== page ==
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Nathan Hayes

July 23rd, 2019

Hyperinflation and distrust in Zimbabwe

0 comments | 10 shares

Estimated reading time: 4 minutes

Nathan Hayes

July 23rd, 2019

Hyperinflation and distrust in Zimbabwe

0 comments | 10 shares

Estimated reading time: 4 minutes

Zimbabwe’s inflation continues to grow exponentially year-on-year, as does distrust over the government’s handling of the economy with its new currency. LSE Alum Nathan Hayes examines the deepening crisis, and the political implications for President Mnangagwa.

Inflation in Zimbabwe has hit 176% year-on-year, up from 98% year-on-year in May 2019. When measured on a month-on-month basis, inflation came in at 39.3% in June 2019. Such inflation of more than 50% month-on-month constitutes hyperinflation.

The official June 2019 figure could, in fact, be lower than the actual price hikes experienced in the market, as much of the economy operates informally and official data would fail to capture these price rises. Hyperinflation may have arrived already.

Zimbabwe introduced the Real Time Gross Settlement (RTGS) dollar or ‘Zimdollar’ in February 2019 as an interim currency, to be used alongside the official US dollar, which operates at a much weaker level on the parallel market. In an attempt to reduce the spread between the official and parallel market rate, and dampen demand for dollars within Zimbabwe, the country’s finance minister in June outlawed the use of foreign currencies, making the ‘Zimdollar’ the country’s sole legal tender. The official and parallel rates have moved a closer since this announcement, but both are still weakening. The parallel market rate is currently around ZIM$10.5/US$1, and the official rate is around ZIM$9/US$1.

Mounting price rises over the past year has been driven by this sustained currency weakness, particularly on the parallel market, and a liquidity crunch. The destruction from Cyclone Idai in March and the severe ongoing drought, combined with weak economic fundamentals, will cause the economy to contract sharply in 2019.

Inflation could rise even higher over the coming months, fuelled by several factors: price hikes for essential goods such as fuel and electricity (as the government cannot afford to keep prices so low), salary increases for civil servants (which the government has promised), the issuing of more government debt and the minting of new notes and coins. After banning the use of foreign currencies, the government will need to print its local currency, and this could lead to hyperinflation, as happened in 2008.

There is a pervasive lack of confidence among many Zimbabweans in the country’s economic policies and its national currency. This will push people and companies towards using foreign currencies as Zimbabwe dollars are not trusted, and people want to protect themselves against sustained depreciation and soaring inflation. Indeed, many businesses still look to be operating this way. In July 2019, mining companies and hotels were granted an exemption from the foreign currency ban to pay for energy, highlighting the difficulties of maintaining such a decision. This partial re-dollarisation will not help engender confidence in the economy or domestic currency.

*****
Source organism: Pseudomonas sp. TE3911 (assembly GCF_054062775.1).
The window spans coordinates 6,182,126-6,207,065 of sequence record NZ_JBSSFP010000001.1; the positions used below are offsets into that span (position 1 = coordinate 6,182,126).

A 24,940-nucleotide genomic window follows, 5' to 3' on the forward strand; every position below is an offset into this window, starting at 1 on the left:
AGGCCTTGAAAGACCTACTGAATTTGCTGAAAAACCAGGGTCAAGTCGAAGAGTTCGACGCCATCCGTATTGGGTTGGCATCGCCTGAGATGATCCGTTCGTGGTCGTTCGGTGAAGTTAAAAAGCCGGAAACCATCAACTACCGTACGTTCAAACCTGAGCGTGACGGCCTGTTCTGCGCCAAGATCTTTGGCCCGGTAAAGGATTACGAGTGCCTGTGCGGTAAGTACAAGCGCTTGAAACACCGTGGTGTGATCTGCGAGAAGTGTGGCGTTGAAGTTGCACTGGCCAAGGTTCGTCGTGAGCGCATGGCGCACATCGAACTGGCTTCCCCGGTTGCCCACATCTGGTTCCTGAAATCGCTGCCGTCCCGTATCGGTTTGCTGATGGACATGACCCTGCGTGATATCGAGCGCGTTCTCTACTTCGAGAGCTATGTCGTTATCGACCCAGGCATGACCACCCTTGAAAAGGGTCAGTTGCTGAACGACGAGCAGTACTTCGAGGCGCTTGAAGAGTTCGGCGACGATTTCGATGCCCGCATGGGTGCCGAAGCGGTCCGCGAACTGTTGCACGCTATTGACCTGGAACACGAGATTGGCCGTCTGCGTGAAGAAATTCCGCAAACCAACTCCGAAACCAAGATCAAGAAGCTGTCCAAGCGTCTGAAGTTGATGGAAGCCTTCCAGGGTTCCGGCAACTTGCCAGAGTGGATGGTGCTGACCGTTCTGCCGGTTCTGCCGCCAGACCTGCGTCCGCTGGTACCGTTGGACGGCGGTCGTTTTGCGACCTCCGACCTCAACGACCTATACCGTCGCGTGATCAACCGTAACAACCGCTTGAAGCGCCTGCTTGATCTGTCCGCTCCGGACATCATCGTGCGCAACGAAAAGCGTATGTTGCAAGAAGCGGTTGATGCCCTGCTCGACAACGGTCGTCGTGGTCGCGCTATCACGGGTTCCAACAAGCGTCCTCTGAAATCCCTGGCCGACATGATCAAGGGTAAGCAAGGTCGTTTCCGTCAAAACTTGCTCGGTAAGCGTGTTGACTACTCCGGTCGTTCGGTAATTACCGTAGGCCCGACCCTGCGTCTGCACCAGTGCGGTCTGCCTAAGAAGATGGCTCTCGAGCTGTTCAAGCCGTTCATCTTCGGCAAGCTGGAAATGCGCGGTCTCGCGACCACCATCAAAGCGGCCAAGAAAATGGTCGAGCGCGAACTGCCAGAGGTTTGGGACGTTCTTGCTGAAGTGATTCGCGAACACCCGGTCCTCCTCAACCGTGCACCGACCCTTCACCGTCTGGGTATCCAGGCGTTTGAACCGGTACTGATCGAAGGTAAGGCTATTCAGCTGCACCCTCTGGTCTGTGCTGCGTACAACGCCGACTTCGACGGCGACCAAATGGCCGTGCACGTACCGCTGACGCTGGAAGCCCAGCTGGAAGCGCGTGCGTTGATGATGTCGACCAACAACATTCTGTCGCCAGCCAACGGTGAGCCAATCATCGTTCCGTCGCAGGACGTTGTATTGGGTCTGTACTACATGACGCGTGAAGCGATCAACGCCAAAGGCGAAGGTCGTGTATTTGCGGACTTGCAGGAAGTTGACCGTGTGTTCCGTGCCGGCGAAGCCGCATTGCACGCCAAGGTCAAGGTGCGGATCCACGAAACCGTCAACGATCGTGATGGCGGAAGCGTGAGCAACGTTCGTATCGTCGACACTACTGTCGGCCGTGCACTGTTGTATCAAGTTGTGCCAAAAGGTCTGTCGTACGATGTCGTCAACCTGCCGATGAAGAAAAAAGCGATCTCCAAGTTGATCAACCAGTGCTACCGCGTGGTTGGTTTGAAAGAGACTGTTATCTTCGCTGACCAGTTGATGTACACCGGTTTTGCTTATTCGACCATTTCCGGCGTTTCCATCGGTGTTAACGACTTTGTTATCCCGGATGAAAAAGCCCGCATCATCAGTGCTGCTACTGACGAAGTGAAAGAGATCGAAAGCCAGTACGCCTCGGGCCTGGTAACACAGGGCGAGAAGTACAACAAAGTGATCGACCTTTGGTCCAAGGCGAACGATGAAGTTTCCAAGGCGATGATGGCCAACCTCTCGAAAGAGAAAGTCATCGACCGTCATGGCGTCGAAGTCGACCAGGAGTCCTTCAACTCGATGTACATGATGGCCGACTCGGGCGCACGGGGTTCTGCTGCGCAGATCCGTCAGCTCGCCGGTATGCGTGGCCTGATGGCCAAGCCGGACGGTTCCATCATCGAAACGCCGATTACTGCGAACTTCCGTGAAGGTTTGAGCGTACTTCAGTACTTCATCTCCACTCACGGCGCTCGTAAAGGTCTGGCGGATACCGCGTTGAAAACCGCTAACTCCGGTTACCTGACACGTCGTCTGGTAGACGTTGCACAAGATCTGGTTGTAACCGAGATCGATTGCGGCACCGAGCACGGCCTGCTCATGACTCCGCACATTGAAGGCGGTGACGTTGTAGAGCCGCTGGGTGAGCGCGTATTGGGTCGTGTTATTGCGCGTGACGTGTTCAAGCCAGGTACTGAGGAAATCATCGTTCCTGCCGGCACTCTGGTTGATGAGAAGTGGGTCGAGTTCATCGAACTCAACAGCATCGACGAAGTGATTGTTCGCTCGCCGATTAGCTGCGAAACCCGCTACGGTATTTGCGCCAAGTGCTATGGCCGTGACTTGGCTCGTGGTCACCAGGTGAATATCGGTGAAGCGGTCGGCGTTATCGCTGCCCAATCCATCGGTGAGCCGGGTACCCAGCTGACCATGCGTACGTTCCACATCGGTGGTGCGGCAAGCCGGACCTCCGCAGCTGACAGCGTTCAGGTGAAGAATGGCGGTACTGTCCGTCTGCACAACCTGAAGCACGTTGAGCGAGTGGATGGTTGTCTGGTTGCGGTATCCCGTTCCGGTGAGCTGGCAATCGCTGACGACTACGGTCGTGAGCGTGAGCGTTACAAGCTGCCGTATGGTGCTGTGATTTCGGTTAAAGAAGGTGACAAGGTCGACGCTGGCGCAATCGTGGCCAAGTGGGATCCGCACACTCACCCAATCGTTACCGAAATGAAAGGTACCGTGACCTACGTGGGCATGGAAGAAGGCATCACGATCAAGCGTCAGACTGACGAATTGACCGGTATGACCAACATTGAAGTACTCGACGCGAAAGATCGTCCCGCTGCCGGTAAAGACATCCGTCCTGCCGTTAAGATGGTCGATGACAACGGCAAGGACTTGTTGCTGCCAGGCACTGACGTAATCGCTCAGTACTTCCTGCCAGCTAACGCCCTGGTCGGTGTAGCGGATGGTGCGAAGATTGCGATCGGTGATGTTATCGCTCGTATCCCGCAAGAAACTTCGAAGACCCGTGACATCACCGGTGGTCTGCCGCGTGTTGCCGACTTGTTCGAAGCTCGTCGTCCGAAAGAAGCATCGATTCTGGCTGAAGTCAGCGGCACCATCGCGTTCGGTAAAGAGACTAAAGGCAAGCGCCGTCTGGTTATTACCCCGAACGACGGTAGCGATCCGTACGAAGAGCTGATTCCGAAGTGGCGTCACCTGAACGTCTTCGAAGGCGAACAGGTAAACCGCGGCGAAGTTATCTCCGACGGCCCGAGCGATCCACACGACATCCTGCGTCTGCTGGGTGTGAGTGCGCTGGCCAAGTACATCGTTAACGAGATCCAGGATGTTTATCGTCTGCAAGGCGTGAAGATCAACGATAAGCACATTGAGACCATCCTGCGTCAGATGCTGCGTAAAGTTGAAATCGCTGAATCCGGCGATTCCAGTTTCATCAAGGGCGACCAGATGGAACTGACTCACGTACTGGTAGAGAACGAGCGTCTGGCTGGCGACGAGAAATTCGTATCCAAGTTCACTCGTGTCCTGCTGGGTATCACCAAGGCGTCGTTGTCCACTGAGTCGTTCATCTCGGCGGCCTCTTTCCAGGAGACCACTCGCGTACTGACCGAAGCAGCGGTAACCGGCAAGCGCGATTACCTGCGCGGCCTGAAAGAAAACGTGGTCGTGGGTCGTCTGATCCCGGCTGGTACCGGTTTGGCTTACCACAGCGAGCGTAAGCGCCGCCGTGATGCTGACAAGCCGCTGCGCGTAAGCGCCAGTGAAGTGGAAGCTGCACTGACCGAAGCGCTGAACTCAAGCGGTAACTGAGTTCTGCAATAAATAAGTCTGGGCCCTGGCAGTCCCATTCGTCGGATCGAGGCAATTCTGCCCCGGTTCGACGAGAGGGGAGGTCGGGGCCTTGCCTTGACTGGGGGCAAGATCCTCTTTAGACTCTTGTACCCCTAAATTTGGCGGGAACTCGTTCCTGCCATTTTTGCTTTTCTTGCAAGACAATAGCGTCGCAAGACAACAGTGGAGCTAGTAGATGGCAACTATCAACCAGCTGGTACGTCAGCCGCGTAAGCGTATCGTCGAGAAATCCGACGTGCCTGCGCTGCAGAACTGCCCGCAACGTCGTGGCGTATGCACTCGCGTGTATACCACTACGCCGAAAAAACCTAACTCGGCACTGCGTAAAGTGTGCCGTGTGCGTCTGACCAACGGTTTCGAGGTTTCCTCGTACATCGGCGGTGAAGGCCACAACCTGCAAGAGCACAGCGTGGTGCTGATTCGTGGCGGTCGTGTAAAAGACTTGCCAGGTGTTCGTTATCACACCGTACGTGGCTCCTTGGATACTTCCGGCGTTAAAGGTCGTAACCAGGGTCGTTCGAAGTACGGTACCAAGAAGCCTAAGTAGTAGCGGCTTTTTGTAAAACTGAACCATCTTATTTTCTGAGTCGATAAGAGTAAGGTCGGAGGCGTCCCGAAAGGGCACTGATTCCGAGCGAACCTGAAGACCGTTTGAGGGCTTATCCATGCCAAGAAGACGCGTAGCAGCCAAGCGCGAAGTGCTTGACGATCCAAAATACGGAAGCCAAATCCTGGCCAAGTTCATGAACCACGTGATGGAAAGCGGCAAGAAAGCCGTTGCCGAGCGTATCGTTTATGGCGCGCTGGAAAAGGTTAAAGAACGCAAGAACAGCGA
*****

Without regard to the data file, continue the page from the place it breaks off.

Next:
This currency weakness creates serious problems for Zimbabwe, because the country relies on imports of goods and raw materials, paid for in foreign exchange. The country has very limited access to foreign currency, however, as exports are weak, investment is extremely limited and Zimbabwe is largely cut off from international capital markets. Nevertheless, the country will receive some money from China and Afreximbank (a regional trading bank, which has lent money to Zimbabwe in the past), but not a significant quantity. Foreign reserves are estimated at only a few weeks’ import cover. Domestic production is extremely weak due to a lack of investment, prohibitive government policies and extensive power cuts (currently around 18 hours a day). The agricultural sector has been decimated by decades of mismanagement and the current drought.

Under the IMF’s Staff-Monitored Programme (SMP), which was signed in May 2019, the government agreed to stop foreign borrowing and reliance on the central bank to print money to finance deficits. The government will be unable to keep either of these commitments, however: the Afreximbank loan was announced just after the SMP was signed, and the government will rely on the Reserve Bank of Zimbabwe (RBZ) for printing.

There are mounting risks of protests with sky-rocketing costs, real wages declining precipitously and a widespread shortage of many essential goods. The army’s response to protests over tax hikes in January 2019 was brutal and received international condemnation. We are likely to see a similar government response the next time.

There are rumours of growing discontent amongst senior military figures. An attempted coup at the beginning of 2019 was only perpetrated by junior officers, however, and failed to materialise. But the mounting economic crisis could make the situation harder for President Emmerson Mnanagagwa – if the military is struggling, too, they may lose faith in him. Retired general and now Vice-President Constantino Chiwenga is said to be ultimately in control of the country. Without military support, Mnangagwa cannot last.

This post first appeared on the LSE Department of International Development Blog.

Photo credit: ZeroOne, Flickr

About the author

Nathan Hayes

Nathan Hayes is currently a Country Analyst at the Economist Intelligence Unit (EIU), covering Sub-Saharan Africa. He Holds a BSc in Economics and Politics from the University of Southampton and MSc in Political Economy of Late Development from the London School of Economics and Political Science.

Posted In: Economics

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